Wode tells us that ‘the said David he was not earnest; bot I being com to this toune to remaine, I wes ever requeisting and solisting till thay were all set'. In fact two of the psalms (including Psalm 128 on this recording) were harmonised and copied by John Buchan when he borrowed the partbooks, to the displeasure of Wode, as he himself records. Wode also commissioned or obtained settings of the major canticles, some hymns and prayers and further items such as the Ten Commandments from other composers active in Scotland: Andro Blackhall, Andro Kemp and John Angus. To accommodate the larger-scale pieces Wode added a fifth partbook and then proceeded to copy a second set, the purpose of which is not clear.
The original destination of the partbooks is also not clear: they may have been intended for use in the Chapel Royal or for domestic use at court or in other large private houses. The reformed Scottish church largely took Genevan services as its model for worship and so discouraged all but simple unaccompanied psalm singing. However, the tide did not turn right away and there were experienced singers and musicians in the Chapel Royal and elsewhere who would have welcomed harmonised
psalms and canticles. In the event the partbooks seem to have remained with Wode, though their music could well have been copied and disseminated for use elsewhere. He proceeded to use the remaining pages to build up an anthology of polyphonic music from a variety of sources. As he says in one of his annotations, he was afraid that ‘musike sall pereishe in this land alutterlye' and so he set out to preserve as much as he could of it, whether it was pre-Reformation Latin motets by Scottish, English and continental composers, popular religious songs, anthems setting English texts, secular songs or instrumental dance music.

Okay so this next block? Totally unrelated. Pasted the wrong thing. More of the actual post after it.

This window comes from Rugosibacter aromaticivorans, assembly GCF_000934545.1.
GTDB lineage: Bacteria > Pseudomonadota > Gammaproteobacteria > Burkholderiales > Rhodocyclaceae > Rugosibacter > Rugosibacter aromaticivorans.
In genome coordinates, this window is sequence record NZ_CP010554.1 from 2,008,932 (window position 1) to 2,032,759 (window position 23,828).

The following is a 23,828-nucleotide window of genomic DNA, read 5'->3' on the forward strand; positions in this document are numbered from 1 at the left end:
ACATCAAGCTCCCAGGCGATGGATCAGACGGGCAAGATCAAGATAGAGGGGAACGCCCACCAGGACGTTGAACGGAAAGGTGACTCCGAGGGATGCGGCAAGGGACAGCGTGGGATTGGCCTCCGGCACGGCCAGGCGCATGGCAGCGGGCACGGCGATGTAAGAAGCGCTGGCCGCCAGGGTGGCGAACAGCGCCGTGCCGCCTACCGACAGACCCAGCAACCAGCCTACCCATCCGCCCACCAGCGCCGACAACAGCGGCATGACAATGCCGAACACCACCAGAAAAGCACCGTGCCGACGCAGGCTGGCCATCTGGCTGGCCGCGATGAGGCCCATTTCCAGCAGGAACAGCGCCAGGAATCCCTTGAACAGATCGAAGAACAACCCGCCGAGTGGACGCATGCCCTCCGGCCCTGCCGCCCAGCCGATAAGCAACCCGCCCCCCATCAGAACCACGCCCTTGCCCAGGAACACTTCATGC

The fate of the two sets of partbooks after Wode's death in 1592 is largely unknown. One set seems to have spent time in Aberdeen, a very active musical centre in the early seventeenth century. Whether there, or elsewhere, blank pages were used to copy a considerable number of secular songs and rounds, most of which are found in other contemporary British manuscripts and were clearly well known on the domestic scene throughout the new kingdom of Great Britain. Later, some of the partbooks crossed over to Ireland and one remains in the library of Trinity College, Dublin. Another is in the British Library in London and one is in Georgetown University Library, Washington. The other surviving five are now in the library of Edinburgh University. At least one remains missing while it is not clear whether or not the second set included a fifth partbook. This recording seeks to present a representative sample of the various musical strands in these partbooks, including the instrumental music, some of which is played here on a consort of Renaissance viols. We know that four viol-playing brothers of the English Hudson family came to Scotland around the time of Mary Stewart's marriage to Lord Darnley in 1565 and remained there into the reign of James VI (one of them, Thomas Hudson, is mentioned by Wode). The vocal items have been recorded here with one singer on each part, in line with the supposition that they were intended largely for domestic performance.